We were surprised when we read that some employers might soon be implementing a handshake ban! Fortunately, there’s no evidence to suggest that this will come to fruition, but the survey they stemmed from did get us talking about the impact something like this might have on recruitment.
It’s hard to imagine an adequate substitute for a hand shake in the job-seeking process, but according to the Total Jobs survey, half of female UK workers and 41% of young workers would prefer no physical interaction when it comes to greeting colleagues of either sex, 76% want a reduction in physical contact in the workplace and 42% want a total ban on some forms of physical touch e.g. hugs or kisses. The irony that recruitment is being accused of losing its human touch, is not lost on us.
We get that hugs and kisses are more intimate and only appropriate in certain situations; everyone has their personal boundaries, but can the symbolic handshake ever really be considered ‘inappropriate’?
The fact employers are being encouraged to introduce or monitor guidance on physical conduct at work is one of the positive things to have come out of the #MeToo movement. Of course, no employee should have to suffer inappropriate or unwanted physical contact, but it’s a sad state of affairs that Total Jobs found 41% of male respondents who say they greet people differently based on gender do so because they’re worried about making the other person feel uncomfortable. And that 28% who consciously change their greeting with women do so for fear of their interaction being perceived as sexual harassment.
Hands up who hasn’t gone in for a handshake and experienced an unexpected hug, headbutt or embarrassing kiss on the mouth? Often these are just awkward, unintended situations which we can laugh off, but Totaljobs reported that 33% of workers ‘well-being’ has been impacted after an awkward greeting.
If the fear of becoming embroiled in an embarrassing greeting ‘clash’ is affecting employees in the way the survey suggests, imagine what an outright ban on all physical contact might do given how predisposed we are to shake hands?
You could argue that handshakes do constitute an intimate form of physical touch in that they go some way in telling interviewers about a person, such as whether they are confident, outgoing and so on – but so does physical appearance, body language and tone. And in our experience, with verbal communication making up just 7% of total communication, a handshake is usually a harmless yet useful way of making a good first impression and establishing a connection – which in turn helps both employers and candidates decide if the cultural fit is right.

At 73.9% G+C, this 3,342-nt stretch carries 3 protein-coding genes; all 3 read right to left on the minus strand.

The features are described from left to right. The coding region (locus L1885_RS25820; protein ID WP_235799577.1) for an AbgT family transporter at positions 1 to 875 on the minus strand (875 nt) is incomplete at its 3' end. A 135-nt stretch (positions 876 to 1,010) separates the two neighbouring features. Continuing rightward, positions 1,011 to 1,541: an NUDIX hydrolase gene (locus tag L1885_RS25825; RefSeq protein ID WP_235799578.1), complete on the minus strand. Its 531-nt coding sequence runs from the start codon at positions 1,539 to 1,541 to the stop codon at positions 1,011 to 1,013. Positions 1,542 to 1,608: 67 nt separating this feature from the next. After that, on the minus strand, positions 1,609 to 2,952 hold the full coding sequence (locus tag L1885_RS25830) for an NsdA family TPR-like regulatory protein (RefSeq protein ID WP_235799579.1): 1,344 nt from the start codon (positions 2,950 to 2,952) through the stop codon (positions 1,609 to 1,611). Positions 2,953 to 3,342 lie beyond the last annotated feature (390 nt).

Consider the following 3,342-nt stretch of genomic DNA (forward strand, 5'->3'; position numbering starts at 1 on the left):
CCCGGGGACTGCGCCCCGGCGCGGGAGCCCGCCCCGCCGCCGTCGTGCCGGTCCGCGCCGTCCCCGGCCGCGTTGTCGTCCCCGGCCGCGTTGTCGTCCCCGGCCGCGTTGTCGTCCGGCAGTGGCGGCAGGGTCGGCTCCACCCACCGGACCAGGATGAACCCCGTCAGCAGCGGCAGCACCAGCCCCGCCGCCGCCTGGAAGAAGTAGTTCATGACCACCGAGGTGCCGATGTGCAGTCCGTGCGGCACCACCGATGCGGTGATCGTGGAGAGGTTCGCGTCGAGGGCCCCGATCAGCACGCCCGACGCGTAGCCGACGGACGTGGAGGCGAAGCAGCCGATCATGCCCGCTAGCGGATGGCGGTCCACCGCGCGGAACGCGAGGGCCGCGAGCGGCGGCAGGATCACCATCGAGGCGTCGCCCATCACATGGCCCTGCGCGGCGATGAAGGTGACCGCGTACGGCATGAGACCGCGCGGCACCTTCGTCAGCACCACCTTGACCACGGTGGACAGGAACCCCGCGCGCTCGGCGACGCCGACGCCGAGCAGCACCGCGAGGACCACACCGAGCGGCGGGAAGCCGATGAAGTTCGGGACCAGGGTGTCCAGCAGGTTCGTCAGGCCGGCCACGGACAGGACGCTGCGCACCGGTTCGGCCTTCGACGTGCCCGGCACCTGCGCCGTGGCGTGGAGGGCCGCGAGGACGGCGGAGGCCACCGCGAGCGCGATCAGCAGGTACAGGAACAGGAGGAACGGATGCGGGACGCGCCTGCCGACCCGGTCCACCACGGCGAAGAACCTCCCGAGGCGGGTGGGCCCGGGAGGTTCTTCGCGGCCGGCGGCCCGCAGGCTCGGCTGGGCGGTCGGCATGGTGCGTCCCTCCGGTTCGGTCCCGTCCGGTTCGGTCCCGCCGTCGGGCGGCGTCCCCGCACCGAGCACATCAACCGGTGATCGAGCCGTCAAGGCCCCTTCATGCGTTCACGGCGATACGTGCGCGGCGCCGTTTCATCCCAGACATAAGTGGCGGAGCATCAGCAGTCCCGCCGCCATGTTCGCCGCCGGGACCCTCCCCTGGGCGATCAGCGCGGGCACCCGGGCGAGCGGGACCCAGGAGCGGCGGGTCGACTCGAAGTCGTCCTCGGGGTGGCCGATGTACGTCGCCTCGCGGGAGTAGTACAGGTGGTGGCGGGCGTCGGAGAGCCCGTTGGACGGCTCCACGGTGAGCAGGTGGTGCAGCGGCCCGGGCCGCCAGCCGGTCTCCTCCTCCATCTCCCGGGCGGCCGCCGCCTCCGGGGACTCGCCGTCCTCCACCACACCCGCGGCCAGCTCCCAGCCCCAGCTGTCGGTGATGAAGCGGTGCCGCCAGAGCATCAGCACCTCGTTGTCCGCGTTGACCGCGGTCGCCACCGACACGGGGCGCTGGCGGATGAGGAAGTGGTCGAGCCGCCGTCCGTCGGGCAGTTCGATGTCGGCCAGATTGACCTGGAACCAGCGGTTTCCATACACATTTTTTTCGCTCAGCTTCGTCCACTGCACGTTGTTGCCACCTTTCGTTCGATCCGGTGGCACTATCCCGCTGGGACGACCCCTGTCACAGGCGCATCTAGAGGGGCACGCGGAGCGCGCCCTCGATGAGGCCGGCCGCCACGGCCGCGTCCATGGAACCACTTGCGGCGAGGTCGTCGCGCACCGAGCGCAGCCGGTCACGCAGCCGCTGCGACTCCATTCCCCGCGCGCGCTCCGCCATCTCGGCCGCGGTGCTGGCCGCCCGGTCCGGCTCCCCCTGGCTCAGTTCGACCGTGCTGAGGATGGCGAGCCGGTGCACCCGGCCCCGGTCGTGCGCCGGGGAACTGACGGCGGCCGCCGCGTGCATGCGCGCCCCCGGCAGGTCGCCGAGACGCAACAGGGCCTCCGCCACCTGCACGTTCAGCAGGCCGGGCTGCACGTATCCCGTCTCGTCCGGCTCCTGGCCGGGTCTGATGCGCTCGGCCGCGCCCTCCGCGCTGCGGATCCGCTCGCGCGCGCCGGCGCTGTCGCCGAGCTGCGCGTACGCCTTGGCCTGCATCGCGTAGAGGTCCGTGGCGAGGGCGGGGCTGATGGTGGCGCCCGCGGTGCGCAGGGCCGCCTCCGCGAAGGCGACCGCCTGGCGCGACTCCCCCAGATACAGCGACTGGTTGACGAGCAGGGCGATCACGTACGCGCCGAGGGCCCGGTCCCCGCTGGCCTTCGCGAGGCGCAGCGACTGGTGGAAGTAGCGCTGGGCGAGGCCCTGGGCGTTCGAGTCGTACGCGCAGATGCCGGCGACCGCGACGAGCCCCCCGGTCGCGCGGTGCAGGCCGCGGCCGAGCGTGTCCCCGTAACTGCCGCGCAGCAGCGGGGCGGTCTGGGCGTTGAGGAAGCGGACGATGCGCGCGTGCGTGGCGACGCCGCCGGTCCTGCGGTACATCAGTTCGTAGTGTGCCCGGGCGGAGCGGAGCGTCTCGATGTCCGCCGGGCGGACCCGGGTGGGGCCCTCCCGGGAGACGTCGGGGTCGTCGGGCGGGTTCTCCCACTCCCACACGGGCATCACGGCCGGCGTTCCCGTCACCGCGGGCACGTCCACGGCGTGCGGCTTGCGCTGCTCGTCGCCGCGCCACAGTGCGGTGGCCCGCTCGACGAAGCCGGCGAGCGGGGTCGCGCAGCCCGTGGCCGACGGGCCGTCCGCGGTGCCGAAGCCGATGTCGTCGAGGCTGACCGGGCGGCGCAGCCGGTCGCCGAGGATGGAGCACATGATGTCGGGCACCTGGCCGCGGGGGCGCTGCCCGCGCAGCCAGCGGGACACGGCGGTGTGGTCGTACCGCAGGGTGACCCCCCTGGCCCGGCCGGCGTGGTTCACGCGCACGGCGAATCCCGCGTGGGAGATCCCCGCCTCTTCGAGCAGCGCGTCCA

Thankfully the survey did find that, overall, handshakes are still the nation’s preferred form of physical greeting – and we won’t be advising a ban on them any time soon.
I thoroughly enjoyed communicating with Karen and having her represent me. Karen was very hands on and made me feel very informed. Therefore I was able to relaxed and feel at ease during my interviews.
The recruitment process was excellent. Karen provided me with updates on a regular basis and the level of communication at all points was handled very well. The whole recruitment process was handled extremely efficiently from start to finish.
I have always dealt with Karen and have found the recruitment process generally excellent. The calibre of candidates has always been strong and the candidates also show enthusiasm towards the job and company they are interviewing for. I am very happy with the service we receive from Sitka and we have always appointed from the first round of interviews.
Sitka was honest all the way through and went above and beyond to make me feel prepared and ready for the interview. Everything went really smoothly and I had regular communication from Ita who made sure I knew everything I needed to along the way. I felt equally as important to the agency as the client and knew I could trust Sitka to represent me as a candidate.
I just want to say a big thank you to Ita for believing in me and being so supportive from the first LinkedIn message until I started my first week!
We liked Karen’s personal approach to finding the best candidate. She spoke to them in depth, matching the person to the business and vice versa, rather than just advertising the role to an existing database of job seekers. The process was very efficient and well-communicated from start to finish.
Trying to find a new role can be quite a daunting experiencing, however what I found working with Karen is that her enthusiasm is infectious. Karen listened to what I had to say and we had a long and productive conversation about what I wanted and whether the role was right for me.